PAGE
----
What is the difference between Apostille & Attestation?
Apostille – Certificate issued by a designated authority in a country where the Hague Convention Abolishing the Requirement for Legalization of Foreign Public Documents, Apostille Convention, is in force. Apostille is a certificate which verifies and confirms the seal and signature of person who authenticates the document. There are designated authorities in every country to issue apostille certificates or legalization. Apostille are commonly issued for various documents related to adoption cases, for commercial documents, for educational documents and for court records, land records, school documents and patent applications.
Not all countries can issue apostille, but only the countries who had signed ‘Hague agreement for abolishing the need for public documents’. Once apostille is obtained, it is automatically considered ‘valid’ and ‘acceptable’ in all the Hague Convention countries.
The following are considered as public deeds within the meaning of that Hague Convention:
- Any document issued by an authority or by an official covered by a jurisdiction of the State, including those coming from the public prosecutor, a clerk of the court or a bailiff.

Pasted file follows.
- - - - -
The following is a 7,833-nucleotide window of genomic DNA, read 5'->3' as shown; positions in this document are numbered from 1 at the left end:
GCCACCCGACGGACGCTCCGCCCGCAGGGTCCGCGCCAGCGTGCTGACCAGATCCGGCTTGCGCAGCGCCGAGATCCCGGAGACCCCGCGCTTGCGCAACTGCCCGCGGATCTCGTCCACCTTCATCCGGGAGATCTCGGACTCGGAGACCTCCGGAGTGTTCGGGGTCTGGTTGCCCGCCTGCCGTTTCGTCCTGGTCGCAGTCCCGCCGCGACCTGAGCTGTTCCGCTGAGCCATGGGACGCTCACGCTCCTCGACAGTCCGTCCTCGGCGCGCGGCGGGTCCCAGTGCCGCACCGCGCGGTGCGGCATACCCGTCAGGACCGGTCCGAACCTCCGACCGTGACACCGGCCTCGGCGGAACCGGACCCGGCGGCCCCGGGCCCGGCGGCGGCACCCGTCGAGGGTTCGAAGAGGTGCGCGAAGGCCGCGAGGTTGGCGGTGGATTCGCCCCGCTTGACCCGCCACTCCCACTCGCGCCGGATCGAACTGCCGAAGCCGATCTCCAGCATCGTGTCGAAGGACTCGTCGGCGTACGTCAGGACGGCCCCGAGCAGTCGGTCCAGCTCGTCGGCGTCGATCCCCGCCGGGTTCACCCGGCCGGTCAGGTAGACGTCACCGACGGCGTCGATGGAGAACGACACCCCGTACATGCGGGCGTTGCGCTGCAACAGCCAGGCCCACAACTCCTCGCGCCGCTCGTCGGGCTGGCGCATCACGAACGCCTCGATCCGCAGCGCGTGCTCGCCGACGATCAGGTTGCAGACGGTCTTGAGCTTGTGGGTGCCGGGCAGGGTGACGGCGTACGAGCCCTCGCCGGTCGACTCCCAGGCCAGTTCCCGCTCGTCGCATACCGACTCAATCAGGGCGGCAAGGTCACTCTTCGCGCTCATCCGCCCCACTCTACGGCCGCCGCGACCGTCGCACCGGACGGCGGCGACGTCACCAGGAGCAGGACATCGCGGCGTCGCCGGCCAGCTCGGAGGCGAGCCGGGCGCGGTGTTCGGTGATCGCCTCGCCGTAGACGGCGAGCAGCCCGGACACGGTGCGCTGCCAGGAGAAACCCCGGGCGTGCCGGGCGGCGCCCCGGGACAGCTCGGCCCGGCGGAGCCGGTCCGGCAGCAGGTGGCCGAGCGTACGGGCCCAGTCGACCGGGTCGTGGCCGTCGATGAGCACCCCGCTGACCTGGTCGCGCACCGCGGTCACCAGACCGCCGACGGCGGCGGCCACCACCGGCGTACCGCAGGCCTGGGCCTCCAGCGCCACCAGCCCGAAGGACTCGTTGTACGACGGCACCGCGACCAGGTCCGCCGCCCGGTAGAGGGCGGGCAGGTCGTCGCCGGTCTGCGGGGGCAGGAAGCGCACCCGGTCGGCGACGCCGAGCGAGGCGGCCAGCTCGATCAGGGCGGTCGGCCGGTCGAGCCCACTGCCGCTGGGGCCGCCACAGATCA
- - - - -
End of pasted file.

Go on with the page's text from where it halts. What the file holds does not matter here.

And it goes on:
- Administrative documents such as deeds from the public records office.
- Notarial deeds.
- Official declarations such as references of registration, visas for a set date and certifications of signature, applied to private agreements.
Apostille in India – An authentication of the document confirming the originality by the External Affairs Dept. of the Central Govt., after obtaining the authentication from the concerned State Govt. departments as required. Countries which are a part of Hague Convention falls under Apostille.
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Attestation – This is a declaration by a witness that an instrument has been executed in his or her presence according to the formalities required by law. It is not the same as an Acknowledgment, a statement by the maker of a document that verifies its authenticity.
Attestation in India – It is a three way process for Indian documents – from the state department, then from the central ministry department and finally from the concerned country’s embassy to which migration is sought.
Countries that are not a part of Hague Convention falls under Attestation. For more details please contact our experts or email us at email@example.com